My Dad loved classical music. He was a bit of an amateur expert on Beethoven and could tell the difference between a Klemperer a Karajan symphony. Nevertheless, he kept an open mind about the music I loved. he liked “Astral Weeks” and hated The Moody Blues. He went into the Virgin shop in 1977 and bought me The Sex Pistols first album for a Christmas present. He also bought me Rolling Stone every two weeks from Charing Cross Station between 1970 and 1972. Reading this heavily influenced my musical taste so much so, that when I went to Royal Holloway in 1972, taking my record collection with me, very few people had the first Jackson Browne album or The Eagles first album. Visits to A101 in Kingswood Hall of Residence were required if anyone wanted to listen to these great albums.
Although Jackson Browne had written half of “Take It Easy” before his first album was recorded, he didn’t finish it and was happy for Glenn Frey to complete it. Jackson Browne had written it up to “Standing on a corner in Winslow, Arizona” and he says that “Only Glenn would’ve had the girl slowing down to take a look at him.” The song was a Top Twenty hit for The Eagles in the USA. Jackson Browne subsequently recorded it for his second album.
Although I have driven along Highway 40 a few times, sadly I have never left the highway to visit Winslow. If I had, I would have had the opportunity to visit the “Standing On The Corner” park. I could have actually stood on a corner and paid for a picture of me and a girl in flatbed ford slowing down to take a look at me. I’m truly gutted about the missed opportunity.
“Leaving Winslow” is one of several excellent songs on “Standing In The Breach”, Jackson Browne’s last studio album, released in 2014. The first thing to say is that the ubiquitous Greg Leisz plays fantastic pedal steel guitar on this song and Val McCallum’s guitar work is equally astonishing. As always with a Jackson Browne album, the words merit deep analysis. The singer is a homeless person who is about to hitch a ride on a train. “Station to station, coast to coast. Not that much of anything in mind. No expectations, way less than most. But I wanted to see Winslow one more time.”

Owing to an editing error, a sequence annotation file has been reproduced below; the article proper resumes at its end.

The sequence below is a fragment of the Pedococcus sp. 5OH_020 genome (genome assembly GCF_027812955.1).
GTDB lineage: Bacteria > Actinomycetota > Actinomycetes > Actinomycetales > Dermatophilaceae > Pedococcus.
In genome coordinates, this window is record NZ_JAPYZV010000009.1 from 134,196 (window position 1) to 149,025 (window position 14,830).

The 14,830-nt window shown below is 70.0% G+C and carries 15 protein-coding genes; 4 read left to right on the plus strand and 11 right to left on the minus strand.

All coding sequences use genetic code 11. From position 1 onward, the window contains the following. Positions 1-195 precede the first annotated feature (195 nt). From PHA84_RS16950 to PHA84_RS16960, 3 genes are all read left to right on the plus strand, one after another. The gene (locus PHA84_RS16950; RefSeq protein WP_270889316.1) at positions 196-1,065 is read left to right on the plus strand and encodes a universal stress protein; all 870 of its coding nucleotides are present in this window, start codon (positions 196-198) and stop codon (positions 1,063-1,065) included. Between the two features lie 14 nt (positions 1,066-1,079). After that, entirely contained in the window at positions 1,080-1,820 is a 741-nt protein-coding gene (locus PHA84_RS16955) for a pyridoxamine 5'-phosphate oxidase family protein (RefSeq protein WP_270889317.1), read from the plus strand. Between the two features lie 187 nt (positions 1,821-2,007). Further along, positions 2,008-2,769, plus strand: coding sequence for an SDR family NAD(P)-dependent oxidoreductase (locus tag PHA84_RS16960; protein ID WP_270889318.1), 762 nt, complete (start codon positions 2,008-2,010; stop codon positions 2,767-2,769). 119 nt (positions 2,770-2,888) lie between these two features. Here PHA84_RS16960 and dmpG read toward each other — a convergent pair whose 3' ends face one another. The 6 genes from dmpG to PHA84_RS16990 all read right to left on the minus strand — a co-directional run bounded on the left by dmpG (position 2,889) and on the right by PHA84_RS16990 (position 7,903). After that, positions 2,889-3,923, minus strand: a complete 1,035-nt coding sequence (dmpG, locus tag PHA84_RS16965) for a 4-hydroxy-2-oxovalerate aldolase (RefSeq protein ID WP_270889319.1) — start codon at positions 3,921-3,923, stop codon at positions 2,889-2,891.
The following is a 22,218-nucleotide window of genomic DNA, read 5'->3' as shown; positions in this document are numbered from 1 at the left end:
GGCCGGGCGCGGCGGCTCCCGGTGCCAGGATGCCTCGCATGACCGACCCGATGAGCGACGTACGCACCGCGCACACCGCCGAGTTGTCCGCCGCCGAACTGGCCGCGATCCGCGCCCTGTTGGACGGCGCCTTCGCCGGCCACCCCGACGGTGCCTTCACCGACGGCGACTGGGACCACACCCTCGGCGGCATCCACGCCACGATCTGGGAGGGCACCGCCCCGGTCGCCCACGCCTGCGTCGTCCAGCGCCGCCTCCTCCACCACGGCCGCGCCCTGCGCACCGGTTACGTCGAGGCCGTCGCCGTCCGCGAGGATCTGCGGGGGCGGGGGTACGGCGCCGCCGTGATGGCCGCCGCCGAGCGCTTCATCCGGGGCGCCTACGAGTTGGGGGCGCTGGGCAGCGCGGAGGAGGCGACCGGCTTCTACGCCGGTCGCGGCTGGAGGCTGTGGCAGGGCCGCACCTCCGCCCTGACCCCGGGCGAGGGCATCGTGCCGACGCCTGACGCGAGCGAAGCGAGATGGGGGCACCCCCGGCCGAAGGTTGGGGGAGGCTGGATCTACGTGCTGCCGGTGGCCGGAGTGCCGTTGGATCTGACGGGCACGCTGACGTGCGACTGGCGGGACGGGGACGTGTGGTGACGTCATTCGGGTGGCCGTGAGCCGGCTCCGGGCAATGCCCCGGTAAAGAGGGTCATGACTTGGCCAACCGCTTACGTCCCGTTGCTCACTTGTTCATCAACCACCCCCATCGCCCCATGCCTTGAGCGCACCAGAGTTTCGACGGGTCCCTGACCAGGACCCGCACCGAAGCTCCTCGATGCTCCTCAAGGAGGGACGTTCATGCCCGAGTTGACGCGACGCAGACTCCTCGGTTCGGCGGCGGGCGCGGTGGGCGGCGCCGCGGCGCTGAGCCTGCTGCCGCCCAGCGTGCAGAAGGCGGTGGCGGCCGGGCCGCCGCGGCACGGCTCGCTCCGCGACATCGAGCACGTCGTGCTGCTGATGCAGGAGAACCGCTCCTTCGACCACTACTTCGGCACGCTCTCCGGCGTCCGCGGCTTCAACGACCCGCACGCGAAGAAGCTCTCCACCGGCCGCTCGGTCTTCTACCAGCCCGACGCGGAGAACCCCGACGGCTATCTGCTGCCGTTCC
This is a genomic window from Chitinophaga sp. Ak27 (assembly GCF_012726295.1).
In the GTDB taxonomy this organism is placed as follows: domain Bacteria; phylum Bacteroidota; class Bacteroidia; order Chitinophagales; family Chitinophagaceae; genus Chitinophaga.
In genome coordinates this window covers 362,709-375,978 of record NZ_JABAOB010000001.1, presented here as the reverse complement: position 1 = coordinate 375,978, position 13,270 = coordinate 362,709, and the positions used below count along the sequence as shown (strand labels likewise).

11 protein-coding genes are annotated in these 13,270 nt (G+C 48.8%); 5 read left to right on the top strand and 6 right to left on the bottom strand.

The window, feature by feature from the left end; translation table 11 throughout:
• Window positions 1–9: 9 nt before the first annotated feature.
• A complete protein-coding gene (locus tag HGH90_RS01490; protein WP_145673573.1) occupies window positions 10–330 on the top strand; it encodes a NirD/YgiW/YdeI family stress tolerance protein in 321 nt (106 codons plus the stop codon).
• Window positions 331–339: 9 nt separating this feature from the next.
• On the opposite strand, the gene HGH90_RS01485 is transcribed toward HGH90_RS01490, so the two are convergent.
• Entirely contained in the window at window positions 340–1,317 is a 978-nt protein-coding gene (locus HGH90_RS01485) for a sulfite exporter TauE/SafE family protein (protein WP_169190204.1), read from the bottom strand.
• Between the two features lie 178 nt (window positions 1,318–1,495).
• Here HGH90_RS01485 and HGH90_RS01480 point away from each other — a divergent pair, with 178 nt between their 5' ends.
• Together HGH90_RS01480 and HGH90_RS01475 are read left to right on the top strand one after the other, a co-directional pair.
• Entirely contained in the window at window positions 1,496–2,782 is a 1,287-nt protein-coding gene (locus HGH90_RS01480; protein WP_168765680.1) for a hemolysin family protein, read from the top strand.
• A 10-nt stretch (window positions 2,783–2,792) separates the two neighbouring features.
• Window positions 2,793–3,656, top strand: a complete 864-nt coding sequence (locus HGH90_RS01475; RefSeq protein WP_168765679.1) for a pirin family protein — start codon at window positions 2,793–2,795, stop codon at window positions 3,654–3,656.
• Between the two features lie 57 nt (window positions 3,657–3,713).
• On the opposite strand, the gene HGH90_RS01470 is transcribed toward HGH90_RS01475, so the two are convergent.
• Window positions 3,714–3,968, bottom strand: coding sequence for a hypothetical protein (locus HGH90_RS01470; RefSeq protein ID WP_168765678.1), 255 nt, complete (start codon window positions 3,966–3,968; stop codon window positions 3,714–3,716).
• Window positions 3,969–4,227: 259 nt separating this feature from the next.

In 1967, Jackson Browne was contacted by Tim Buckley who told him that Nico needed an accompanist. He took the job and also became romantically involved with her. She recorded three of his songs for her first album, one of which was “These Days”. Jackson Browne subsequently recorded this song for his second album. He has copied the introduction to the Nico version of “These Days” for “The Long Way Around” where the first line is “I don’t know what to say about these days.” It’s a really good song about the current state of the USA in which he says “It’s so hard keeping track of what’s gone wrong”, which obviously appeals to the curmudgeonly part of me. There’s a great verse about the stupidity of the gun laws and “The seeds of tragedy are there in what we feel we have the right to bear”. Instrumentally, it’s fantastic – there’s a long non-vocal part at the end of the song with a great sound produced by Val McCallum’s treated electric guitar.
The album has ten songs on it and they are all good. The title track was written in response to the devastation of the 2010 earthquake in Haiti and it helped to raise money for a school for 2600 children in Port-au-Prince. The lyrics also cover injustice, unfairness and plain bad luck. He said “It’s a difficult subject, so it took me a long time to finish that song, I think it took me longer to write than it took them to build the school.”
“You Know the Night” is a song with words by Woody Guthrie who wrote 30 pages in a notebook about his feelings for Marjorie Greenblatt, his second wife. It’s a song that is replete with a deep emotional commitment, recalling the night that they first met. “Could all of your hundred and one dreams just as bright as the sun and all your wants and your hottest desires find shape in the flow of my talk?” The version on the album is an edited 4 minute version of a 15 minute song that appears on “Notes Of Hope, a celebration of Woody Guthrie.” The very tall guitar player in the clip is Val McCallum.
Jackson Browne has said that the album’s message of the album (released in 2014, two years before Trump became President) is “It matters how we live. It matters what you do in your daily life. It’s what you give others, and it matters how we treat each other. It matters what you offer the world; that’s really essential now.”